Shannon Dawson: Still throwing it around the yard
Shannon Dawson played at Silliman Institute for coach Marvin Holland from 1992 to 1996, where he was quarterback and led the wildcats to three state semifinal appearances while also competing in basketball, baseball and track. After graduating from Silliman, Dawson went on to play quarterback at Mississippi College and Wingate University in North Carolina
From there, Dawson has coached all over the country and successfully transitioned from throwing the ball to telling others when and where to throw the ball with precision. He also learned some valuable lessons on developing thick skin and a humble attitude while traversing across the country honing his coaching skills.
“It’s like politics: Half the people love you, and half the people hate you," Dawson said of his coaching experiences said. "I don’t listen to the critics. The truth is somewhere in the middle. You’re never as good as some say, and you’re not as bad as the others say.”
Dawson began his coaching career as a wide receiver coach at Wingate in 2002, where he played for Dana Holgorsen, one of his mentors. He moved back to Louisiana in 2003 to help revive the Southeastern Louisiana University program that had been dormant for 17 years.
From Southeastern, Dawson moved on to New Mexico State for a season. He then took the offensive coordinator and quarterbacks coach position at Millsaps College for two years, where his teams won the first back-to-back Southern Collegiate Athletic Conference titles in school history.
His success earned him the offensive coordinator and quarterbacks coach titles at Stephen F. Austin University. He then moved to West Virginia to reunite with Dana Holgorsen for four years, including his last three as offensive coordinator. In his last season at West Virginia, the offense ranked 12th in the nation in total offense, averaged 499.8 yards per game and was ninth nationally in passing offense. The Mountaineers tallied 33.5 points per game and set a school record by scoring at least 30 points in eight consecutive games.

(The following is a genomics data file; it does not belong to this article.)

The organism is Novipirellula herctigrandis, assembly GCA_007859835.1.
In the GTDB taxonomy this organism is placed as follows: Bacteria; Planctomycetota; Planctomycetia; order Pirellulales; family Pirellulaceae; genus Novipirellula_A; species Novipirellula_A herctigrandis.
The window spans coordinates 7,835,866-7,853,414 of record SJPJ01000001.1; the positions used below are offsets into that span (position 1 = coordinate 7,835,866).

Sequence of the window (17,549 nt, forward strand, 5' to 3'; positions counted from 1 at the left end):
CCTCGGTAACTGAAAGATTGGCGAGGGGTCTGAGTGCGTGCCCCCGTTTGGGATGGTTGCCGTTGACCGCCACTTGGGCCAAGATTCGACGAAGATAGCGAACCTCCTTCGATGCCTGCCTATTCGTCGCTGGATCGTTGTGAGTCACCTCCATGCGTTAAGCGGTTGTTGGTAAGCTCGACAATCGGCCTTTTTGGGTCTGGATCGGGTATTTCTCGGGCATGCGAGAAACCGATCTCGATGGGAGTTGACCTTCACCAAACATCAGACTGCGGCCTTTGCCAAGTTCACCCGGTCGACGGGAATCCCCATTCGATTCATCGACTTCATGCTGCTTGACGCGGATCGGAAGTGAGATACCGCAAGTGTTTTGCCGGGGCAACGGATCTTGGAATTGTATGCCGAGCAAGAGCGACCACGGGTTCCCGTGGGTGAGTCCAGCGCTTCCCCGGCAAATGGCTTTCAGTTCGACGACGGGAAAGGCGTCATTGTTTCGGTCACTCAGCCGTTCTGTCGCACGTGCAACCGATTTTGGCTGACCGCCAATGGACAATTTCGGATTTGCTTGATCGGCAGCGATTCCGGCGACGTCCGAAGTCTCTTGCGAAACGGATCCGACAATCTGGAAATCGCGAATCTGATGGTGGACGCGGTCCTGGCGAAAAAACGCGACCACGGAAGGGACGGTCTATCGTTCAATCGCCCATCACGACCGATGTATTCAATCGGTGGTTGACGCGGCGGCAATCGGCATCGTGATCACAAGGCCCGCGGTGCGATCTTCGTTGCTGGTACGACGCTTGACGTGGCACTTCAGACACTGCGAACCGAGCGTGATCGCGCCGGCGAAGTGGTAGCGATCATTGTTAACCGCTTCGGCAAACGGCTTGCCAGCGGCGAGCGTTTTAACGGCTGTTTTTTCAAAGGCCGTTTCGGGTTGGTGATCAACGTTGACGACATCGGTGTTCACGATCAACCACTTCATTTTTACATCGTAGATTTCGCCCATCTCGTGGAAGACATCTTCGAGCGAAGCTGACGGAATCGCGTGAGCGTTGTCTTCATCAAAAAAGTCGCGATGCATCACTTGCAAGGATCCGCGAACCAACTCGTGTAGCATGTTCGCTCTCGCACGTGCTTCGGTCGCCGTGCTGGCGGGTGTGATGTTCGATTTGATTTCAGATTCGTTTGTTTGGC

Dawson credits the prolific success of his offenses to “an ability to keep constant pressure on the defense in both the run and pass game.” No game was this more apparent than the 2012 Orange Bowl, one of Dawson’s favorite coaching memories, where West Virginia hung 70 points on Clemson in a 70-33 win, breaking or tying eight team and individual bowl game records, gaining 589 yards of total offense and securing 31 first downs.
From West Virginia, he moved to Kentucky for one year and then moved closer to home as the offensive coordinator at USM in 2016. The 2018 campaign will be his third as the offensive coordinator in Hattiesburg. The upcoming football season has Dawson optimistic.
“We have been close to winning the conference title the last two years," he said. "I feel like this year we have a great opportunity.”
The Golden Eagles are led by head coach Jay Hopson, a man Dawson holds in high regard. “Jay is a great spiritual guy as well as coach that has beaten cancer twice, is tough and a great guy to work for.”
Offensively, Dawson anticipates the 2018 Golden Eagles will be explosive with speed at the skill positions and “a great quarterback battle that should be a fun competition.” Dawson has a hard time describing his offense and what differentiates his version of the spread from the offense that many other team operate.
“We will be fast at times and more methodical at times," he said. "We are running the ball more than I did as a young OC. I hope that we are explosive with big plays.” On the USM defensive outlook for 2018, “USM has been built on defense and they will be very good this year.”
Dawson met his wife Chelsea when he was at West Virginia, and they have two daughters, Baker, 2, and Acelyn, 3.
“I try not to be selfish with my free time, and I try to give them every minute of it. If I am not at work, I am with them," Dawson said. "Time is the most important think I can give them.”
Though on the road, Dawson is never too far away from Bluff Creek, Clinton, or Jackson, where his brother Ryan and his family, mother Carlette, father Ricky, and most of the Bunch and Dawson families live.
He credits his wife with doing all the hard work such as picking houses and getting them moved along their journey. Despite all his coaching travels, Dawson said he has no regrets.
“I learned as much from bad as I have from good, all part of the journey. The Kentucky job brought me to USM — closer to family.”